Geneva, Switzerland, (17 April 2013)
Decline among developed countries offset by 3.6 per cent growth among developing countries
Global merchandise exports in 2012 grew by only 0.2 per cent in value, after having expanded significantly in 2010 and 2011, UNCTAD statistics indicate.
Among developing countries, merchandise exports climbed by 3.6 per cent, the organization reported, but much of that improvement was confined to petroleum- and gas-exporting nations. Countries that are primary exporters of commodities other than fuels saw exports drop by 2.54 per cent.
Developed nations registered a 2.75 per cent drop in merchandise exports.
The total value of merchandise exports in 2012 was $18.325 trillion, as compared to $18.292 trillion in 2011, UNCTADstat reported.
The slowdown in merchandise trade exports was observed everywhere, from developing to developed economies. Shortly before and after the global financial crisis of 2008-2009, the growth of merchandise trade exports worldwide was significant, with the highest rate occurring in 2010 (21.9 per cent). Such exports also climbed by 19.63 per cent in 2011. The year of greatest impact from the crisis – 2009 – saw a 22.27 per cent decline in merchandise exports.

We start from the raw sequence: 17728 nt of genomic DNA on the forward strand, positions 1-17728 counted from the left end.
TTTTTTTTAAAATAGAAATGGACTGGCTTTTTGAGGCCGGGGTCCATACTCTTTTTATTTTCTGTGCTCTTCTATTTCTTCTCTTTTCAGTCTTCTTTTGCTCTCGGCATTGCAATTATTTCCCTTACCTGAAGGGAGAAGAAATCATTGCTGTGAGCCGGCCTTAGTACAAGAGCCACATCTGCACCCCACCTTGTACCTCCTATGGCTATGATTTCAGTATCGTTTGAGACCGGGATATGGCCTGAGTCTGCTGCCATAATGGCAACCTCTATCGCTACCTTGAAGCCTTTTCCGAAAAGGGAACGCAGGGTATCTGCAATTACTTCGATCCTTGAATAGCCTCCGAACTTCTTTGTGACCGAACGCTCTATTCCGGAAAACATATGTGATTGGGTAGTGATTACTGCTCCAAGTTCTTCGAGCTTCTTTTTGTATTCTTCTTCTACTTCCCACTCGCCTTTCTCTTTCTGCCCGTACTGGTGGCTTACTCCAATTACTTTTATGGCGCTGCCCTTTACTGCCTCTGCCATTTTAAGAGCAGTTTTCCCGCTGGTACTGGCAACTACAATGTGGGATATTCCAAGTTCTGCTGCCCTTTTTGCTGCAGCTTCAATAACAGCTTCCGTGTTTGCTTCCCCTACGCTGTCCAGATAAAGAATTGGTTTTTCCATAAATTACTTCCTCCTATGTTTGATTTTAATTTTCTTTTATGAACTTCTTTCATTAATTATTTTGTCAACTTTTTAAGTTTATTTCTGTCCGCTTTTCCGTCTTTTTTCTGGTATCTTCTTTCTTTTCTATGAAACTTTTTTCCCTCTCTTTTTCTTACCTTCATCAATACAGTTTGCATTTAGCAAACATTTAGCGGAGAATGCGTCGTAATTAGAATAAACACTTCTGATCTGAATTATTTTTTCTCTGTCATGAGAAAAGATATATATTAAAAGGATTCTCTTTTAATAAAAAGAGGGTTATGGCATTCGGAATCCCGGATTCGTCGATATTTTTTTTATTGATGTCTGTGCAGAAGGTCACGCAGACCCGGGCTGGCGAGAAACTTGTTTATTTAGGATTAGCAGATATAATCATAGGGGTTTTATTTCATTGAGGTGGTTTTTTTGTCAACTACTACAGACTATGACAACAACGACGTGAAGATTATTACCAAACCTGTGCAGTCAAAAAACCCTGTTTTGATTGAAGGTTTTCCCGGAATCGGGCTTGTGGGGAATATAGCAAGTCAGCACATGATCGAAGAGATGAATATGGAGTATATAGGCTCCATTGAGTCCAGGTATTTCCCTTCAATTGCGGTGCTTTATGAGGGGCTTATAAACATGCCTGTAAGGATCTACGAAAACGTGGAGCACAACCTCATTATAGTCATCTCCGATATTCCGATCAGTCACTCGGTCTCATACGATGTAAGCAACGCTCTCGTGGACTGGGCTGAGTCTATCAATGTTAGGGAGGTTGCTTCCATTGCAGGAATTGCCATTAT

Downward trends for primary commodity prices in 2012 (excluding fuel) seriously impacted the export performance of major commodity exporters. But major exporters of petroleum and gas did quite well, recording a 5.1 per cent increase.
Developing economies continued a trend in which their share of world trade has improved year by year. At the end of 2012, these economies accounted for 44.4 per cent of the global export market. By contrast, in 2005 their share stood at 36.2 per cent.
Access to data:
- Total merchandise trade(values and shares)
- Growth rates of merchandise trade
- Merchandise trade balance
- Commodity price statistics:
Growth rate of merchandise trade exports, 2005–2012
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